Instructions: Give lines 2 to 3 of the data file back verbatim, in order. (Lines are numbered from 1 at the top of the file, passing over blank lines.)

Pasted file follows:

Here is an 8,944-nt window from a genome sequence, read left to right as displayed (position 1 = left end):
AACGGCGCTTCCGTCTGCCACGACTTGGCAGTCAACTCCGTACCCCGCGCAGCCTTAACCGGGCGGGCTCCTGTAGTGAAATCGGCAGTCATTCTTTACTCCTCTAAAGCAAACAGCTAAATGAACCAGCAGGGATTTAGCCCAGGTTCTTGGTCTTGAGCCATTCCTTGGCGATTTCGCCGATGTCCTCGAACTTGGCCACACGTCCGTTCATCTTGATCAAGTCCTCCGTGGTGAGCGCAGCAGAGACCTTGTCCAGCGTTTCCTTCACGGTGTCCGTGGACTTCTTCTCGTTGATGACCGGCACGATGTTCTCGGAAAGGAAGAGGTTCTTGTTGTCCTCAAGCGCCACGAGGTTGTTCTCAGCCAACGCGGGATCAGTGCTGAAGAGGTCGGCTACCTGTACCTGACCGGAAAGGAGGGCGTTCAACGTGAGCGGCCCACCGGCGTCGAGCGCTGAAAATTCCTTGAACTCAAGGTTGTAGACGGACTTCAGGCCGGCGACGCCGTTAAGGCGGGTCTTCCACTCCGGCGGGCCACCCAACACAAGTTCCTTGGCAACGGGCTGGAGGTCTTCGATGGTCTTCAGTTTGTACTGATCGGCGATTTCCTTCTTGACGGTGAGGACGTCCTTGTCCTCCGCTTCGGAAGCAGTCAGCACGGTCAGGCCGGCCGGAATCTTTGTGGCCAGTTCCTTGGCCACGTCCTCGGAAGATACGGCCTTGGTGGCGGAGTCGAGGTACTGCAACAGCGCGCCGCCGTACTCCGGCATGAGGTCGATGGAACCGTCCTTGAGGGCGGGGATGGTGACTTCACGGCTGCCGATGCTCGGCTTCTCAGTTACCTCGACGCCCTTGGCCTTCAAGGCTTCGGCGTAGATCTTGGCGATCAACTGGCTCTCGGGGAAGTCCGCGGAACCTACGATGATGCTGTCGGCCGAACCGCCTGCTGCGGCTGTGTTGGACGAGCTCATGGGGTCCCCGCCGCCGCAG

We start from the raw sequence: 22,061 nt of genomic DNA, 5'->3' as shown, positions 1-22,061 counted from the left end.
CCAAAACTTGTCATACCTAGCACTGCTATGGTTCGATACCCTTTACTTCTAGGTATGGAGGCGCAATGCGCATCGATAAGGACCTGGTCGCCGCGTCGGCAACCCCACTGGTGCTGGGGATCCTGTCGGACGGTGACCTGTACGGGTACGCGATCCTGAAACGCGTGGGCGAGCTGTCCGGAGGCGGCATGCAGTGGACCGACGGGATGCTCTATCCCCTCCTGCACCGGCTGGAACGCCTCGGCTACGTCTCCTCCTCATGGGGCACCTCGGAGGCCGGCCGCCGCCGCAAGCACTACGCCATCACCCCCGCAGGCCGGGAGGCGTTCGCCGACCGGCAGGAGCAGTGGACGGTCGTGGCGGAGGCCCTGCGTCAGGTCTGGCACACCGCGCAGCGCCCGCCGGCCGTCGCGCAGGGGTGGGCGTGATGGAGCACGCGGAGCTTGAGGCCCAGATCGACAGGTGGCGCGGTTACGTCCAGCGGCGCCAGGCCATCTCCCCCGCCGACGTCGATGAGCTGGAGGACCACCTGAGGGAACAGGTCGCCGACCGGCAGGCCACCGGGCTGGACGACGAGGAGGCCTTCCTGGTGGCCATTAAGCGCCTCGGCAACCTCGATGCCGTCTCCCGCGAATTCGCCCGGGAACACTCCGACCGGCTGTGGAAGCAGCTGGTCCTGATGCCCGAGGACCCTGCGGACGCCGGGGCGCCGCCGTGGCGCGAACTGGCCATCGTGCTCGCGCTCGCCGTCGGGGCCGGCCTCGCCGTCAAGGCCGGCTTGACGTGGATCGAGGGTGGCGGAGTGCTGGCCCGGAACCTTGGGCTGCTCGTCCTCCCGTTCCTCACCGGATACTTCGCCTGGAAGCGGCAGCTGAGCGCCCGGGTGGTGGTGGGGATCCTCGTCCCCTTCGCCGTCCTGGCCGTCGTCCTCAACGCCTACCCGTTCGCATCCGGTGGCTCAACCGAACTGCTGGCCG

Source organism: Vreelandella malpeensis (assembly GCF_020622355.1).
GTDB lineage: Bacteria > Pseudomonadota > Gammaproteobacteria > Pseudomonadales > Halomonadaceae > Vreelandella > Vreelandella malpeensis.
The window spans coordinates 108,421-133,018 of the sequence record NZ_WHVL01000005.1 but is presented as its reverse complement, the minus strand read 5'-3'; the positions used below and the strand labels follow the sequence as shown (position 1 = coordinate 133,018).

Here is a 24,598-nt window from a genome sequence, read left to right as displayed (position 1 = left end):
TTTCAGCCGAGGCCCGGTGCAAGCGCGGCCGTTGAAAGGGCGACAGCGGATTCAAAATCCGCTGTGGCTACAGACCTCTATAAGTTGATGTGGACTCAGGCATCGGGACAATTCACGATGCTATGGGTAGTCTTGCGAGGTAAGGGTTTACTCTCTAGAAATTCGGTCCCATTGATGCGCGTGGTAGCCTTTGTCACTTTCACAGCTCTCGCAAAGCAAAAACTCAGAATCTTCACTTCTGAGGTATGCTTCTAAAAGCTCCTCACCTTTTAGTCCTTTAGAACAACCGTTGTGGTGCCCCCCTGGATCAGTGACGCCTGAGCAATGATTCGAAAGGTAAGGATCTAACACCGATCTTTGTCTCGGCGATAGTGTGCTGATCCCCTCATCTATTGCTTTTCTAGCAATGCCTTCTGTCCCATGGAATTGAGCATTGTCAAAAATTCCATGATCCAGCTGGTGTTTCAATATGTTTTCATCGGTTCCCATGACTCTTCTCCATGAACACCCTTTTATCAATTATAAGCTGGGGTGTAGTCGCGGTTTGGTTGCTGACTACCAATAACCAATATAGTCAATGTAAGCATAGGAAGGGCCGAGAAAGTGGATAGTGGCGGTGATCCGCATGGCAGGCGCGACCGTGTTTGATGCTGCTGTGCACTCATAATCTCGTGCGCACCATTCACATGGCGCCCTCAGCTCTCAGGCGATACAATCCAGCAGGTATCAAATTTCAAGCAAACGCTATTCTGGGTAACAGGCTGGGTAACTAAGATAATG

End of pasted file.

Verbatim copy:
AACGGCGCTTCCGTCTGCCACGACTTGGCAGTCAACTCCGTACCCCGCGCAGCCTTAACCGGGCGGGCTCCTGTAGTGAAATCGGCAGTCATTCTTTACTCCTCTAAAGCAAACAGCTAAATGAACCAGCAGGGATTTAGCCCAGGTTCTTGGTCTTGAGCCATTCCTTGGCGATTTCGCCGATGTCCTCGAACTTGGCCACACGTCCGTTCATCTTGATCAAGTCCTCCGTGGTGAGCGCAGCAGAGACCTTGTCCAGCGTTTCCTTCACGGTGTCCGTGGACTTCTTCTCGTTGATGACCGGCACGATGTTCTCGGAAAGGAAGAGGTTCTTGTTGTCCTCAAGCGCCACGAGGTTGTTCTCAGCCAACGCGGGATCAGTGCTGAAGAGGTCGGCTACCTGTACCTGACCGGAAAGGAGGGCGTTCAACGTGAGCGGCCCACCGGCGTCGAGCGCTGAAAATTCCTTGAACTCAAGGTTGTAGACGGACTTCAGGCCGGCGACGCCGTTAAGGCGGGTCTTCCACTCCGGCGGGCCACCCAACACAAGTTCCTTGGCAACGGGCTGGAGGTCTTCGATGGTCTTCAGTTTGTACTGATCGGCGATTTCCTTCTTGACGGTGAGGACGTCCTTGTCCTCCGCTTCGGAAGCAGTCAGCACGGTCAGGCCGGCCGGAATCTTTGTGGCCAGTTCCTTGGCCACGTCCTCGGAAGATACGGCCTTGGTGGCGGAGTCGAGGTACTGCAACAGCGCGCCGCCGTACTCCGGCATGAGGTCGATGGAACCGTCCTTGAGGGCGGGGATGGTGACTTCACGGCTGCCGATGCTCGGCTTCTCAGTTACCTCGACGCCCTTGGCCTTCAAGGCTTCGGCGTAGATCTTGGCGATCAACTGGCTCTCGGGGAAGTCCGCGGAACCTACGATGATGCTGTCGGCCGAACCGCCTGCTGCGGCTGTGTTGGACGAGCTCATGGGGTCCCCGCCGCCGCAG

We start from the raw sequence: 22,061 nt of genomic DNA, 5'->3' as shown, positions 1-22,061 counted from the left end.